Our take on Delia Smith’s melting chocolate puddings

Our take on Delia Smith's melting chocolate puddings

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  • 8
  • Easy
  • 45 minutes
  • 12 minutes


  • 200 g dark chocolate, broken into pieces
  • 200 g butter, diced
  • 110 g caster sugar
  • 4 large free-range eggs
  • 4 free-range egg yolks
  • 1 1/2 t vanilla extract
  • 60 g flour (or gluten-free flour)
  • custard or chocolate ice cream, to serve

Cooking Instructions

1. Preheat the oven to 200°C and brush 8 ramekins with melted butter (see cook’s note). Place the chocolate and butter in a bowl over a saucepan of simmering water. Allow the chocolate and butter to melt slowly.
2. Place the sugar, eggs, yolks and vanilla extract into a large mixing bowl and beat with an electric beater until the mixture has doubled in volume, 5–10 minutes. It should leave a trail like a ribbon.
3. Pour in the melted chocolate and fold to combine. Sift in the flour and gently fold together using a large metal spoon. Divide the mixture between the prepared ramekins and place on a baking tray.
4. Bake on the centre shelf of the oven for 12 minutes. The puddings should rise and feel fairly firm to the touch. Allow to stand for 1 minute, then turn out onto plates. Serve hot with cream or ice cream.

Cook’s notes: Make the mixture in the morning to save time later. Brush the ramekins with melted butter in an upward stroke to help the fondants rise Mix 2 T caster sugar and 1 t cocoa powder and use to dust the ramekins before baking. This ensures they’ll rise well.

"When Delia Smith’s How to Cook first aired on television, I was in standard 5 and the whole family watched in rapt attention. I distinctly remember learning how to cook eggs during that show. When the books made it to South Africa, we bought them all. One day, my older brother attempted the chocolate fondant and it instantly became our go-to dessert for entertaining. My parents have friends who still ask if it’ll be served for pudding when they’re invited over. We’ve done a gluten-free one, too – it works well because the actual volume of flour used is so small, so it’s not very much affected. "– Katharine Pope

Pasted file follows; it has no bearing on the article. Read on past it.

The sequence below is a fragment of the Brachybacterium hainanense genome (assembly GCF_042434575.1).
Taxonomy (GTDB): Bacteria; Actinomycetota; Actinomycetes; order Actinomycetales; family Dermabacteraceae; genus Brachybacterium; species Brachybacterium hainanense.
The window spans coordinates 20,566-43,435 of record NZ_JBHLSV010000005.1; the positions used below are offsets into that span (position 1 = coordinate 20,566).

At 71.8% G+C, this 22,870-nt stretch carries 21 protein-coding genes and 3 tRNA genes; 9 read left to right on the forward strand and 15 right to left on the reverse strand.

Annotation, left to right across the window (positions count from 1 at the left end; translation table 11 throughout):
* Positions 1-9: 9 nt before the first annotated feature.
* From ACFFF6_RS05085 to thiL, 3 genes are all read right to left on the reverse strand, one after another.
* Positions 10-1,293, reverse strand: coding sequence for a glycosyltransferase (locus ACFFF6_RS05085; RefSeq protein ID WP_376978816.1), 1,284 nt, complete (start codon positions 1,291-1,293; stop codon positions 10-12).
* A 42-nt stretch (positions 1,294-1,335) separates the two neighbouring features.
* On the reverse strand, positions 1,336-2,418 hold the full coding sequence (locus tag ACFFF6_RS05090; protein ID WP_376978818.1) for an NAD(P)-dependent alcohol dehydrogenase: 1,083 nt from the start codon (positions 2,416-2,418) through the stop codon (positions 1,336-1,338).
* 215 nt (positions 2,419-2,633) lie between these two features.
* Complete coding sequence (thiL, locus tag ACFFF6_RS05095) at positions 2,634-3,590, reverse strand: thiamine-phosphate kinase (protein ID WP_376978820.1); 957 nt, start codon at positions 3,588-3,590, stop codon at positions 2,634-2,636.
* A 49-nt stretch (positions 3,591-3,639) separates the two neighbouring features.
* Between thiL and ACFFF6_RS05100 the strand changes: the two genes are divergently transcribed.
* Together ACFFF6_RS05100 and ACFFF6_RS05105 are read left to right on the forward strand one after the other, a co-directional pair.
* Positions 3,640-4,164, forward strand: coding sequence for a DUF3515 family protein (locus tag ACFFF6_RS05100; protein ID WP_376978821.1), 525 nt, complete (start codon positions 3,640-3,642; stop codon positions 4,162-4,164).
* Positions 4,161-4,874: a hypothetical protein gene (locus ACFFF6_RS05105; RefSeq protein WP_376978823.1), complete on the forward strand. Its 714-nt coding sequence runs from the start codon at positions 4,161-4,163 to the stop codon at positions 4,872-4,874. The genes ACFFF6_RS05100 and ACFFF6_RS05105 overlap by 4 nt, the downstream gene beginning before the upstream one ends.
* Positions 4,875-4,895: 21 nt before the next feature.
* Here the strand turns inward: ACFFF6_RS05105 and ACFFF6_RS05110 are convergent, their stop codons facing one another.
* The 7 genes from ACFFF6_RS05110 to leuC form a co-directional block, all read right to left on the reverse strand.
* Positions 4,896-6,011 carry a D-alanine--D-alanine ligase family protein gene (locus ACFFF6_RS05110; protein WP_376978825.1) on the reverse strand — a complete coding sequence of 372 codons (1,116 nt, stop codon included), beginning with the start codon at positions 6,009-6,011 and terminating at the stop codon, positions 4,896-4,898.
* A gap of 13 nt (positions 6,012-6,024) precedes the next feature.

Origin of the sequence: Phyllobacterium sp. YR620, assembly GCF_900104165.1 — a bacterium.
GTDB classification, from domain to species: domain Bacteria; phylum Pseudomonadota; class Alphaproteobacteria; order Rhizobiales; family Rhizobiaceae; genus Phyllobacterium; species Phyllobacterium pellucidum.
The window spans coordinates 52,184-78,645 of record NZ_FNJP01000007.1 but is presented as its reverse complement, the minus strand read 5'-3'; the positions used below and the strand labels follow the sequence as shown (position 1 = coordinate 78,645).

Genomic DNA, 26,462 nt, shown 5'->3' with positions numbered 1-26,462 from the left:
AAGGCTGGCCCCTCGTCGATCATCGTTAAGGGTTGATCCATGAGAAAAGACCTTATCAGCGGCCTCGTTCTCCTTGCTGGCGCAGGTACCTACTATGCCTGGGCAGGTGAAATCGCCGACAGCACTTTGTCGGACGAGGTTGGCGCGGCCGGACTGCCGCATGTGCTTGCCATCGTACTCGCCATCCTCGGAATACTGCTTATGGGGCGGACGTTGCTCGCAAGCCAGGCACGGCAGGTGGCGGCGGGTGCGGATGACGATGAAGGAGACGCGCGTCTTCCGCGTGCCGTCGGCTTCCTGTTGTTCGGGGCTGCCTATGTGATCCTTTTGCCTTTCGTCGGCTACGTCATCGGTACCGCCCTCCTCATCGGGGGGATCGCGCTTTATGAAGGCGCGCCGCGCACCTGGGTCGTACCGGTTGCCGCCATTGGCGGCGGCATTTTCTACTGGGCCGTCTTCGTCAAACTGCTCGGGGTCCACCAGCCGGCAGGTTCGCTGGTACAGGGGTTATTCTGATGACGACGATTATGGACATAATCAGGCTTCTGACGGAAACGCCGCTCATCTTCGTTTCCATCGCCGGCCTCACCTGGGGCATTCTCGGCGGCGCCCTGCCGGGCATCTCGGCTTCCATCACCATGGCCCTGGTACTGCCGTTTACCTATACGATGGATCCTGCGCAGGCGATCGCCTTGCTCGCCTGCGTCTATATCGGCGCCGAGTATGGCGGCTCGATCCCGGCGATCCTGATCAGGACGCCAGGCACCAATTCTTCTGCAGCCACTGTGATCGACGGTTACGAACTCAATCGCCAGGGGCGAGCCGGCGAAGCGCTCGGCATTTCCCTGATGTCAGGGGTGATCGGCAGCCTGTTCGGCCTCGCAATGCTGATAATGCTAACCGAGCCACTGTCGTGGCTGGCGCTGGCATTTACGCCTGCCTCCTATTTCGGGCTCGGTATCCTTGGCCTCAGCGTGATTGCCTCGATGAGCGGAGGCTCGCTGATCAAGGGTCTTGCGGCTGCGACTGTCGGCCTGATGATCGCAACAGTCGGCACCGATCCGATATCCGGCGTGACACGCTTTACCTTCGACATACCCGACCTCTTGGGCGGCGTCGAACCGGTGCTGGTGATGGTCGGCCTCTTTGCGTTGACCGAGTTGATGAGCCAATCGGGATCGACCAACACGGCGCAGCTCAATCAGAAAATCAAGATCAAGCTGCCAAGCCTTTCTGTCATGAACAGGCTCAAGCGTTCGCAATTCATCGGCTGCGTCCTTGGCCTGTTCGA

This recipe part of a feature in our July 2020 issue where TASTE team members shared their favourite hot puddings.


Photograph: Sadiqah Assur-Ismail

Production: Jacqueline Burgess

Food assistant: Claire- Ellen Van Rooyen

TASTE Recipe by: TASTE
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The TASTE team is a happy bunch of keen cooks and writers, always on the look out for the next food trend or the next piece of cake.

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